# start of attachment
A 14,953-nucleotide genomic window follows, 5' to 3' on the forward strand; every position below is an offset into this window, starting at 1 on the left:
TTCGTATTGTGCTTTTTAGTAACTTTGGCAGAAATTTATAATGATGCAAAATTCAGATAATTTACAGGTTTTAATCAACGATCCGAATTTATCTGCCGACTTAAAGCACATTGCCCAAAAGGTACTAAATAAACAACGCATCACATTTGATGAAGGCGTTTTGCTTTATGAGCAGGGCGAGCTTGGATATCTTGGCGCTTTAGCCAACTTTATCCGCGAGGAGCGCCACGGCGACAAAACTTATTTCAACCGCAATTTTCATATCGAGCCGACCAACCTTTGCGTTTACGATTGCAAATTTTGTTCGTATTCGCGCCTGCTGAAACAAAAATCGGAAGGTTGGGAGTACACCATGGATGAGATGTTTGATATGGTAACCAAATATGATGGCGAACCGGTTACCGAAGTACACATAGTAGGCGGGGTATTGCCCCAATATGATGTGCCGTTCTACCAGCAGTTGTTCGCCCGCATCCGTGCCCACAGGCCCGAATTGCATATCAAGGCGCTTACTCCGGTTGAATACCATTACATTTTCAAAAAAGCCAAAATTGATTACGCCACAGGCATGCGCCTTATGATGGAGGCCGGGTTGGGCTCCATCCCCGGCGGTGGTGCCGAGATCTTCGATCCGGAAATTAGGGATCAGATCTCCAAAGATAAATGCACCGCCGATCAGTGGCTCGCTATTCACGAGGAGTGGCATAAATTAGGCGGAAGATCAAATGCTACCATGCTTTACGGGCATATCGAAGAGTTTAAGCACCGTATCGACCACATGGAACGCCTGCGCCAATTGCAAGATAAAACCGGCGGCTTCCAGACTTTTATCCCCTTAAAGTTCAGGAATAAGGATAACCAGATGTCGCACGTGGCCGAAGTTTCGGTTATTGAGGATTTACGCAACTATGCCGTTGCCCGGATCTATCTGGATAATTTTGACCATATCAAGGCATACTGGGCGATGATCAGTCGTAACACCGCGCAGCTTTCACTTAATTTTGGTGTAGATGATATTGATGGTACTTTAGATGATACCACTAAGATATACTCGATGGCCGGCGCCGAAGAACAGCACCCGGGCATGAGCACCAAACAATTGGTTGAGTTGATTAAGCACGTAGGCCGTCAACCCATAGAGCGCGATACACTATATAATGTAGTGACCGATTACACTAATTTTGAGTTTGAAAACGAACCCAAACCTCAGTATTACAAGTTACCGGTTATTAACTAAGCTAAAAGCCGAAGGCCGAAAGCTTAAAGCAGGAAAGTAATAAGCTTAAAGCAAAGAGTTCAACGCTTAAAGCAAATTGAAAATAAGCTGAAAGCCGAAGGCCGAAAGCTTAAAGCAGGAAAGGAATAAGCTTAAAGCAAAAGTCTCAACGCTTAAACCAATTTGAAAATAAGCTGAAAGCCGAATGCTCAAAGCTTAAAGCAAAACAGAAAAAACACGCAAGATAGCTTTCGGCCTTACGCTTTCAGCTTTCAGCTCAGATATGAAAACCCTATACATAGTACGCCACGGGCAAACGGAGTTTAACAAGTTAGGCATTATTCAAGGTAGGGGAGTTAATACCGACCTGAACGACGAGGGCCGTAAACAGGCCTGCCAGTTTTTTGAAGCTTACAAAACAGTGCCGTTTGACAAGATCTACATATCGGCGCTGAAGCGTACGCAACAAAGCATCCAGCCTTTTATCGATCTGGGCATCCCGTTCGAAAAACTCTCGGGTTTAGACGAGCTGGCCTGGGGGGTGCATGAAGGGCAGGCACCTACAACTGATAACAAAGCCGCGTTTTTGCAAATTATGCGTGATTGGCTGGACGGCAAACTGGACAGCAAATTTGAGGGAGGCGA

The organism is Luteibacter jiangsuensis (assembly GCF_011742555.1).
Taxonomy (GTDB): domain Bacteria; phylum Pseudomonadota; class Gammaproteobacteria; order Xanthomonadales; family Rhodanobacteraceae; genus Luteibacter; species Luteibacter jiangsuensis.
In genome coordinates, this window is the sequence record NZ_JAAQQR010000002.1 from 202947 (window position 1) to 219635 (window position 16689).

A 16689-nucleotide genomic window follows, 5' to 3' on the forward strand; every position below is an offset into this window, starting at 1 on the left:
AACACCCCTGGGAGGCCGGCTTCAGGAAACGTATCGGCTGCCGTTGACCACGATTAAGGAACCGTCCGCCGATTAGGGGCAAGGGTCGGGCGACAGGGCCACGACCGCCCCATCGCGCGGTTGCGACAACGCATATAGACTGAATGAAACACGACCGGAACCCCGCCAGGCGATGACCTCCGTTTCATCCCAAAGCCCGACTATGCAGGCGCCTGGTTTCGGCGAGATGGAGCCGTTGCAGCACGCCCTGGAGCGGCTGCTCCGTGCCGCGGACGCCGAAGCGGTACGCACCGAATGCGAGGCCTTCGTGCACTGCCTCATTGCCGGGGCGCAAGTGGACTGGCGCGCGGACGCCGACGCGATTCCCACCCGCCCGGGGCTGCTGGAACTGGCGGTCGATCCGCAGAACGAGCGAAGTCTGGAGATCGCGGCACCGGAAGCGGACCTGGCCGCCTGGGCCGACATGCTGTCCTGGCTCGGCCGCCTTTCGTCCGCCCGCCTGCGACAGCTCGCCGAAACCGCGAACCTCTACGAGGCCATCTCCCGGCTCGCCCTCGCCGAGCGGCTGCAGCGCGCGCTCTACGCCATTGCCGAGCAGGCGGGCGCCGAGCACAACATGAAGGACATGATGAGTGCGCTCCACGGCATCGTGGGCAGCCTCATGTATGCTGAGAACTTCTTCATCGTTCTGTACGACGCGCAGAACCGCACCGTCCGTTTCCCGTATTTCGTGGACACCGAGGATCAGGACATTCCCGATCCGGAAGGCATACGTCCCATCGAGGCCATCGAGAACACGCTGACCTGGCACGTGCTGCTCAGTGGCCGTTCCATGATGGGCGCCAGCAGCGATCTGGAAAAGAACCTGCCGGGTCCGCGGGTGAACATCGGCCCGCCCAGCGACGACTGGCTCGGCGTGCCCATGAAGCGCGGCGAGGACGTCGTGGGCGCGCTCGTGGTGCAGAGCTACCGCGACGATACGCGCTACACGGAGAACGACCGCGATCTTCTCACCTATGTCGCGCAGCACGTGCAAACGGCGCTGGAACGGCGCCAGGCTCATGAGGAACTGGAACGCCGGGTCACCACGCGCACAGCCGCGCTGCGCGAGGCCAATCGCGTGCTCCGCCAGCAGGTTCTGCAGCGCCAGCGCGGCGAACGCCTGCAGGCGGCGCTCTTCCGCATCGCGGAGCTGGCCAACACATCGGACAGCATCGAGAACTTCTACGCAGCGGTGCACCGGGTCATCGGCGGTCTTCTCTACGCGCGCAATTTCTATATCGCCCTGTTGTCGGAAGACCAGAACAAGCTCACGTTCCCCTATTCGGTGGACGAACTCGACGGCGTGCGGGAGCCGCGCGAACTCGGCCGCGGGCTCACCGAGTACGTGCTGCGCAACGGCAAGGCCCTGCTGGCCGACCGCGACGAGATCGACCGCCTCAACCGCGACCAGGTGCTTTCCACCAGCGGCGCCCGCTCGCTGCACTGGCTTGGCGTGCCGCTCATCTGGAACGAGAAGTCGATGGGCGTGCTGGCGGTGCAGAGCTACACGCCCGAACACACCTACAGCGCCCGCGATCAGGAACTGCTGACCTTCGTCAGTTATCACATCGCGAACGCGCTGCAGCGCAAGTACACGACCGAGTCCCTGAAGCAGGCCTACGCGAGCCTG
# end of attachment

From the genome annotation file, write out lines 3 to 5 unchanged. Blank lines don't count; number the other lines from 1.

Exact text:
The organism is Luteibacter jiangsuensis (assembly GCF_011742555.1).
Taxonomy (GTDB): domain Bacteria; phylum Pseudomonadota; class Gammaproteobacteria; order Xanthomonadales; family Rhodanobacteraceae; genus Luteibacter; species Luteibacter jiangsuensis.
In genome coordinates, this window is the sequence record NZ_JAAQQR010000002.1 from 202947 (window position 1) to 219635 (window position 16689).